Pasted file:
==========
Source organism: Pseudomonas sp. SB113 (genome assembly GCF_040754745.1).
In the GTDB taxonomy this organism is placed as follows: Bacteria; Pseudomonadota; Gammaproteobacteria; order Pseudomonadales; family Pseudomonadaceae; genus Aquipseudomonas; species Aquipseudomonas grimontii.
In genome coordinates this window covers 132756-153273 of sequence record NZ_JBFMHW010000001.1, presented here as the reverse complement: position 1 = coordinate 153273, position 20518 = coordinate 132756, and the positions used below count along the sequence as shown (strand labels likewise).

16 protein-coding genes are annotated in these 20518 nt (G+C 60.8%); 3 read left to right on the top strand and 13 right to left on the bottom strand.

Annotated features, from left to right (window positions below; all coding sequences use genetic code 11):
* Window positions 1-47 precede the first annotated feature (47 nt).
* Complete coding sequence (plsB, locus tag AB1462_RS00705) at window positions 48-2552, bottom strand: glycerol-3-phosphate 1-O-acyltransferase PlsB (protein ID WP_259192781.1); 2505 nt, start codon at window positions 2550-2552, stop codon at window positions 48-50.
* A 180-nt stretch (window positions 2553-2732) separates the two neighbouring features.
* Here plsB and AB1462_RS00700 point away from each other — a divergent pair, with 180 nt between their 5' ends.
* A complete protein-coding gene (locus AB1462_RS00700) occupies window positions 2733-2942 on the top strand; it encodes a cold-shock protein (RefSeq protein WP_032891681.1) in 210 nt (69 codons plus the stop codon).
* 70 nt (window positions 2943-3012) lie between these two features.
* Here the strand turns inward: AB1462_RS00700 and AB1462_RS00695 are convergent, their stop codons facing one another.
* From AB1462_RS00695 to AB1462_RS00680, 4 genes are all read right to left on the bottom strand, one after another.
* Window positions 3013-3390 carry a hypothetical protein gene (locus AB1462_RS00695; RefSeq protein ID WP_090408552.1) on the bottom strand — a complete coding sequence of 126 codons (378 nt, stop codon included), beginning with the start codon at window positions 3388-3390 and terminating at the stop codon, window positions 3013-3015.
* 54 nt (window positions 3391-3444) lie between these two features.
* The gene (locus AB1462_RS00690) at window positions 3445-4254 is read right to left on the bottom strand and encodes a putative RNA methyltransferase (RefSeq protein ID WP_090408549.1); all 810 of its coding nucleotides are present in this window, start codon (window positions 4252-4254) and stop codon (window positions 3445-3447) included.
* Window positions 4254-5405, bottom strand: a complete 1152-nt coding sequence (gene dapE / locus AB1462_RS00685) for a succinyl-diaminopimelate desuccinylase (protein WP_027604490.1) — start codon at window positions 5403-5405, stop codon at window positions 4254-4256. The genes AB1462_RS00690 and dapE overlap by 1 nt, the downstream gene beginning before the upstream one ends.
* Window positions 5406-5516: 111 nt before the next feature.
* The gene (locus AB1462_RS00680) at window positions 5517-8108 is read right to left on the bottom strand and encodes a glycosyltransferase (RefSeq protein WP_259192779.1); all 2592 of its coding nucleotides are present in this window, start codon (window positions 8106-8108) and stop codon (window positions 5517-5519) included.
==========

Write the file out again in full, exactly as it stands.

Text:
Source organism: Pseudomonas sp. SB113 (genome assembly GCF_040754745.1).
In the GTDB taxonomy this organism is placed as follows: Bacteria; Pseudomonadota; Gammaproteobacteria; order Pseudomonadales; family Pseudomonadaceae; genus Aquipseudomonas; species Aquipseudomonas grimontii.
In genome coordinates this window covers 132756-153273 of sequence record NZ_JBFMHW010000001.1, presented here as the reverse complement: position 1 = coordinate 153273, position 20518 = coordinate 132756, and the positions used below count along the sequence as shown (strand labels likewise).

16 protein-coding genes are annotated in these 20518 nt (G+C 60.8%); 3 read left to right on the top strand and 13 right to left on the bottom strand.

Annotated features, from left to right (window positions below; all coding sequences use genetic code 11):
* Window positions 1-47 precede the first annotated feature (47 nt).
* Complete coding sequence (plsB, locus tag AB1462_RS00705) at window positions 48-2552, bottom strand: glycerol-3-phosphate 1-O-acyltransferase PlsB (protein ID WP_259192781.1); 2505 nt, start codon at window positions 2550-2552, stop codon at window positions 48-50.
* A 180-nt stretch (window positions 2553-2732) separates the two neighbouring features.
* Here plsB and AB1462_RS00700 point away from each other — a divergent pair, with 180 nt between their 5' ends.
* A complete protein-coding gene (locus AB1462_RS00700) occupies window positions 2733-2942 on the top strand; it encodes a cold-shock protein (RefSeq protein WP_032891681.1) in 210 nt (69 codons plus the stop codon).
* 70 nt (window positions 2943-3012) lie between these two features.
* Here the strand turns inward: AB1462_RS00700 and AB1462_RS00695 are convergent, their stop codons facing one another.
* From AB1462_RS00695 to AB1462_RS00680, 4 genes are all read right to left on the bottom strand, one after another.
* Window positions 3013-3390 carry a hypothetical protein gene (locus AB1462_RS00695; RefSeq protein ID WP_090408552.1) on the bottom strand — a complete coding sequence of 126 codons (378 nt, stop codon included), beginning with the start codon at window positions 3388-3390 and terminating at the stop codon, window positions 3013-3015.
* 54 nt (window positions 3391-3444) lie between these two features.
* The gene (locus AB1462_RS00690) at window positions 3445-4254 is read right to left on the bottom strand and encodes a putative RNA methyltransferase (RefSeq protein ID WP_090408549.1); all 810 of its coding nucleotides are present in this window, start codon (window positions 4252-4254) and stop codon (window positions 3445-3447) included.
* Window positions 4254-5405, bottom strand: a complete 1152-nt coding sequence (gene dapE / locus AB1462_RS00685) for a succinyl-diaminopimelate desuccinylase (protein WP_027604490.1) — start codon at window positions 5403-5405, stop codon at window positions 4254-4256. The genes AB1462_RS00690 and dapE overlap by 1 nt, the downstream gene beginning before the upstream one ends.
* Window positions 5406-5516: 111 nt before the next feature.
* The gene (locus AB1462_RS00680) at window positions 5517-8108 is read right to left on the bottom strand and encodes a glycosyltransferase (RefSeq protein WP_259192779.1); all 2592 of its coding nucleotides are present in this window, start codon (window positions 8106-8108) and stop codon (window positions 5517-5519) included.